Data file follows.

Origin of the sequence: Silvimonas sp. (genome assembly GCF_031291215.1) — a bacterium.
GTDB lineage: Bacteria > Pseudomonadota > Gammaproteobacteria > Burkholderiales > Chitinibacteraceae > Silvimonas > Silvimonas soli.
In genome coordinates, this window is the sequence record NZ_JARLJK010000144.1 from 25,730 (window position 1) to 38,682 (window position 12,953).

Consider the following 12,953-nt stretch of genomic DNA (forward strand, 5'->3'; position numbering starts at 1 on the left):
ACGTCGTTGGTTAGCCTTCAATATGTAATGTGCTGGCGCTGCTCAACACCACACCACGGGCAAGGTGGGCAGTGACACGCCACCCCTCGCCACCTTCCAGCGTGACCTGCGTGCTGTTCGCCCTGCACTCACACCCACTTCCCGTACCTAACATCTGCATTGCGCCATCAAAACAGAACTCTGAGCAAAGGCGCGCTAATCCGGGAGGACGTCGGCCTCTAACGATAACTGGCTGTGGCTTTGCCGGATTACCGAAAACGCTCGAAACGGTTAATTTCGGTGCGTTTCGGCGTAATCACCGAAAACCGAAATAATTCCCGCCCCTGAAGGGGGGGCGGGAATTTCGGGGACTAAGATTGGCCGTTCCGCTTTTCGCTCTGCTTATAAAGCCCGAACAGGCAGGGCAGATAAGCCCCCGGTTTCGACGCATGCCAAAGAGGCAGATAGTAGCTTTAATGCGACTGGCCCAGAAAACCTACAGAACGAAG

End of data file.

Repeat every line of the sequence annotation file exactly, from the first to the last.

Origin of the sequence: Silvimonas sp. (genome assembly GCF_031291215.1) — a bacterium.
GTDB lineage: Bacteria > Pseudomonadota > Gammaproteobacteria > Burkholderiales > Chitinibacteraceae > Silvimonas > Silvimonas soli.
In genome coordinates, this window is the sequence record NZ_JARLJK010000144.1 from 25,730 (window position 1) to 38,682 (window position 12,953).

Consider the following 12,953-nt stretch of genomic DNA (forward strand, 5'->3'; position numbering starts at 1 on the left):
ACGTCGTTGGTTAGCCTTCAATATGTAATGTGCTGGCGCTGCTCAACACCACACCACGGGCAAGGTGGGCAGTGACACGCCACCCCTCGCCACCTTCCAGCGTGACCTGCGTGCTGTTCGCCCTGCACTCACACCCACTTCCCGTACCTAACATCTGCATTGCGCCATCAAAACAGAACTCTGAGCAAAGGCGCGCTAATCCGGGAGGACGTCGGCCTCTAACGATAACTGGCTGTGGCTTTGCCGGATTACCGAAAACGCTCGAAACGGTTAATTTCGGTGCGTTTCGGCGTAATCACCGAAAACCGAAATAATTCCCGCCCCTGAAGGGGGGGCGGGAATTTCGGGGACTAAGATTGGCCGTTCCGCTTTTCGCTCTGCTTATAAAGCCCGAACAGGCAGGGCAGATAAGCCCCCGGTTTCGACGCATGCCAAAGAGGCAGATAGTAGCTTTAATGCGACTGGCCCAGAAAACCTACAGAACGAAG